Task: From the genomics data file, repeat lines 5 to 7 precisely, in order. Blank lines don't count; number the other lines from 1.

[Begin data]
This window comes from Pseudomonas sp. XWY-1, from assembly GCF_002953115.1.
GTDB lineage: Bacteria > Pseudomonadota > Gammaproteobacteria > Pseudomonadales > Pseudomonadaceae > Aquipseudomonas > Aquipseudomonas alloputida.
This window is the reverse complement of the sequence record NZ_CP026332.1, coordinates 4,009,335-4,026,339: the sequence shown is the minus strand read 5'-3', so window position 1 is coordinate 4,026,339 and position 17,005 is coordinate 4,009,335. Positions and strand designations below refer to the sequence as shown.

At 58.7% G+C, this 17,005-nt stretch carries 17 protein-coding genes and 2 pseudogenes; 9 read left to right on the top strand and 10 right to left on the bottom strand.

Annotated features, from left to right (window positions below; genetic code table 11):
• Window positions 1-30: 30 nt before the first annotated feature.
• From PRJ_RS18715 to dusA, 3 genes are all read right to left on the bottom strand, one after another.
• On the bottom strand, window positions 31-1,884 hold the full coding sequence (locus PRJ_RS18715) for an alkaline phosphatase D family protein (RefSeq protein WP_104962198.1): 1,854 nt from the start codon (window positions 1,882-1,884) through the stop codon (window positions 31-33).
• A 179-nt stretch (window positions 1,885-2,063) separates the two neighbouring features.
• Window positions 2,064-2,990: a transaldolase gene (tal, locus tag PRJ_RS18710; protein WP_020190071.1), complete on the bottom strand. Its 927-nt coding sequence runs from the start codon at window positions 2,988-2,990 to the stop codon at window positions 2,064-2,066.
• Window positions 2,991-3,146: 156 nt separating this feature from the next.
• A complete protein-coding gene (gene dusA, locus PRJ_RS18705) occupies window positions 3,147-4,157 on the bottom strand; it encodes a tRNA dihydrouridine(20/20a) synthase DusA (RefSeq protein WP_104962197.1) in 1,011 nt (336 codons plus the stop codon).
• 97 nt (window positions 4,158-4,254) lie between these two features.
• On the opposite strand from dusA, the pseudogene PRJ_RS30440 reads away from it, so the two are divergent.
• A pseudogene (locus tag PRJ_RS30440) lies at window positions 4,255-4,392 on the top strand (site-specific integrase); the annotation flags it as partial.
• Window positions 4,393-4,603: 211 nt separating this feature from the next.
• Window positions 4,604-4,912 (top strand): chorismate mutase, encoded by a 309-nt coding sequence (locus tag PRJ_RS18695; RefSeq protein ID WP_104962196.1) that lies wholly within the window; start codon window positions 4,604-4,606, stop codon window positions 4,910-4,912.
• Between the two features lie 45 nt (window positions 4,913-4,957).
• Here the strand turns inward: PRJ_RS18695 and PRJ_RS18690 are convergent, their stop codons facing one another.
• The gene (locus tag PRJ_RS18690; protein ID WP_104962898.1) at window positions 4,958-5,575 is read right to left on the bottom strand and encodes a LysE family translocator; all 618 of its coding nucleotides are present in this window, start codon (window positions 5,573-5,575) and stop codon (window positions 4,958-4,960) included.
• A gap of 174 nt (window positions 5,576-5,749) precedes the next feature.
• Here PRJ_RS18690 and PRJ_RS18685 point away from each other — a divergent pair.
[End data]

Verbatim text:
Annotated features, from left to right (window positions below; genetic code table 11):
• Window positions 1-30: 30 nt before the first annotated feature.
• From PRJ_RS18715 to dusA, 3 genes are all read right to left on the bottom strand, one after another.